I grew up in Wise, Virginia, a small mountain community on the western edge of the state. In those days our town was so remote we had only one red light, no movie theaters and no fast food restaurants at all, unless you count our locally owned Dipsy Doodle Drive-In (which happened to have the very best banana milkshakes ever).
What we did have was The Inn, a majestic hotel built in 1910 that anchored Main Street and gave an air of sophistication and a bit of liveliness to our little world. In addition to guest rooms, The Inn featured a large dining room, a cafe called the Coffee Cup, and a tavern and grill called the Tap Room. I still remember what a thrill it was the nights Daddy took us all there for dinner; The Tap Room was dark, romantic, and smelled of pepper-spiced steak.
I also remember roaming the halls and back stairways of The Inn, Harriet the Spy-style, when my mother sent me to play with a little girl who came there in the summer to visit her grandmother. My friend, Suzann, reminds me the grandmother lived in the Penthouse of the Inn, something about which I have only a vague recollection. What I do remember, however, is how grand and mysterious it all seemed–and how terrified I was that we would get caught.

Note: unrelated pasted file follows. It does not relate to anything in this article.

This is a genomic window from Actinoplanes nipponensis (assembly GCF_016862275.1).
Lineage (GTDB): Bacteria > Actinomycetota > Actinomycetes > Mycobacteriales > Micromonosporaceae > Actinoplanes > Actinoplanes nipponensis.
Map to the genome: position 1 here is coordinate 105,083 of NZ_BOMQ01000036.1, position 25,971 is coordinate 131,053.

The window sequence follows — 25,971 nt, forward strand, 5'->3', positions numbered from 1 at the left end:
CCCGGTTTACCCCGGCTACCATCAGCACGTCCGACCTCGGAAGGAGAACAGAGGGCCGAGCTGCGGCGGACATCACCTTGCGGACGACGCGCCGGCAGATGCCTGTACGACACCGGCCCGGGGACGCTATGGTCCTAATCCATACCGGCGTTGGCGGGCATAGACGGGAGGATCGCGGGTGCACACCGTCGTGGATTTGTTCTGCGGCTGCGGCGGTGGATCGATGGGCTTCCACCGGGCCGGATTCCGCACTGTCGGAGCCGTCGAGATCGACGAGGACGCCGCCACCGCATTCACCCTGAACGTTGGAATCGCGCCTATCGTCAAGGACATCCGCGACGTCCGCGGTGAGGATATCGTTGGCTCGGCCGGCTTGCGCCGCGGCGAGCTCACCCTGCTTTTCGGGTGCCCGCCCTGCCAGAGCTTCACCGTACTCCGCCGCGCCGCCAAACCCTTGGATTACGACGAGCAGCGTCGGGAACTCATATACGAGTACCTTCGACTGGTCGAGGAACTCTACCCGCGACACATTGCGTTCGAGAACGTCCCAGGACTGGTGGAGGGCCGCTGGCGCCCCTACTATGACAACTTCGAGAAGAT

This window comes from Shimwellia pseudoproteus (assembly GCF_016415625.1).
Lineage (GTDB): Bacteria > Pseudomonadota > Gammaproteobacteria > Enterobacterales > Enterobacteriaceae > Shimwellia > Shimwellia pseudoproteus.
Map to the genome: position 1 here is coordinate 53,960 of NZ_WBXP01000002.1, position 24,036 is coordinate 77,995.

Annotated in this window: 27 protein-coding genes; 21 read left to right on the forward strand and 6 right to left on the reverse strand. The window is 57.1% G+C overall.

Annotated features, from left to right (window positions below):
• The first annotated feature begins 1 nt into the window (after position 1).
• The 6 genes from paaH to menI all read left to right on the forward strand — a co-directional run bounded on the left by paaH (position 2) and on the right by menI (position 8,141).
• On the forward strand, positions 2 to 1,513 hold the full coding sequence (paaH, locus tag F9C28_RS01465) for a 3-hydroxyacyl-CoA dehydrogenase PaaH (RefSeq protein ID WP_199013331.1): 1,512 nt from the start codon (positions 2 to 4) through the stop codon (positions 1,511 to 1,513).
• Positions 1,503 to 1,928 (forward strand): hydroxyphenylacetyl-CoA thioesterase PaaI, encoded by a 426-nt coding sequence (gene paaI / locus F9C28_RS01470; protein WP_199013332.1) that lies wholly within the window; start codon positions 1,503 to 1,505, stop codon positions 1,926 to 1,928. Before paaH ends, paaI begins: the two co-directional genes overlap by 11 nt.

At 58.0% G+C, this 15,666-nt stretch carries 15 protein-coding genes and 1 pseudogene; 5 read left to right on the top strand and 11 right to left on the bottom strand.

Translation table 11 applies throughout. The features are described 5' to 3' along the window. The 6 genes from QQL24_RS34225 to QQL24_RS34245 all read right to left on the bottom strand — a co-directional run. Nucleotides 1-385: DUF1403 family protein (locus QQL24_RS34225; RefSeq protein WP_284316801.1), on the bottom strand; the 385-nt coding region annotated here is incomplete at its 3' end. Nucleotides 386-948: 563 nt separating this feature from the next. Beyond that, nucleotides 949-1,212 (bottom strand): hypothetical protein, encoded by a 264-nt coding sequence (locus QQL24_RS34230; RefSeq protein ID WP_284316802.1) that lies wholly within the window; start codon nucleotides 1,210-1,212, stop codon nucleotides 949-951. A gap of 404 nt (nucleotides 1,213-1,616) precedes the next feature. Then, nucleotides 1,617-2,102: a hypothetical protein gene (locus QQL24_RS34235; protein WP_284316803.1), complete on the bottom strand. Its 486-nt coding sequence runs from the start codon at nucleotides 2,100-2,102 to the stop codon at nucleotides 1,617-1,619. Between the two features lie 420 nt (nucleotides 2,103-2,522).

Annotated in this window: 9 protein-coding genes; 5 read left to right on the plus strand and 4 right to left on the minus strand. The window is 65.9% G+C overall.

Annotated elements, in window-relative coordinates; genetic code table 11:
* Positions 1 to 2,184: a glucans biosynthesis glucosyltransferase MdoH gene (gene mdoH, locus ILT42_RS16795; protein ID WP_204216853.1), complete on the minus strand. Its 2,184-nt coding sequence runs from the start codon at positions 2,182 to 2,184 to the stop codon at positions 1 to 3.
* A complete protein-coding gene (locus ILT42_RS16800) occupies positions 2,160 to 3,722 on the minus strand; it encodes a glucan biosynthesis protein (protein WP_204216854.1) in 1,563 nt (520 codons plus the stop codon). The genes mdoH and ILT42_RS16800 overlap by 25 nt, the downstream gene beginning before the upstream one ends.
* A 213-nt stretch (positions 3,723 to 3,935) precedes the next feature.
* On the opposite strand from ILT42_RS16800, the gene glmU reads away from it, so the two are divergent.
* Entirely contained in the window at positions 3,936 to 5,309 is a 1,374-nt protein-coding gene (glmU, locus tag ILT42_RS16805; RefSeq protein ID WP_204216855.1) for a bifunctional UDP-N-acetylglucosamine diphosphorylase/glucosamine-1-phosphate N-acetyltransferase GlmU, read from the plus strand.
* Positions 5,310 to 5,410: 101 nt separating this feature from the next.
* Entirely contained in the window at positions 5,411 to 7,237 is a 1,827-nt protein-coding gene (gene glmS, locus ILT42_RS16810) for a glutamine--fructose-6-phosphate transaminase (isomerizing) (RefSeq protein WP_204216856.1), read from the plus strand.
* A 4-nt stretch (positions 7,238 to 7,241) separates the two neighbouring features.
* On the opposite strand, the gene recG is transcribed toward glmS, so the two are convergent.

Sadly, in the 90s The Inn began to fall into disrepair and closed as the area’s economy, based largely on the coal industry, began to decline. It was heartbreaking to watch. Paint peeled from every surface; the steps leading to the grand front porch were so brittle and broken they were roped off with caution tape.
We heard rumors from time to time of investors interested in saving the old hotel. But year after year, trip after trip to enjoy the Wise Fall Fling with my wonderful Wise Women, there never seemed to be any action.
And then last week I see a photo roll past on my Facebook wall. It catches my eye, and so I click.
Wow. Wow. Wow!
There it is, The Inn at Wise, fully restored and open again for business. The 45,000 square foot facility features 48 guest rooms, the Colonial Restaurant, the Corner Diner, and the Pub & Tap Room. (I’m especially happy about that.)
I am overjoyed! I am also so grateful to the people who worked so hard to make this happen. It’s an incredible blessing for our little town, and I can’t wait to make a reservation!
A grand thanks to my friends Tim and Angel Cox for allowing me to use their photos of The Inn. The pair have long been a treasure to all of us who love those Southwest Virginia mountains and the people who live there, for no one has done more to document the rare beauty of that part of the world than Tim and Angel. See more of their work here.
30 Days of Joy
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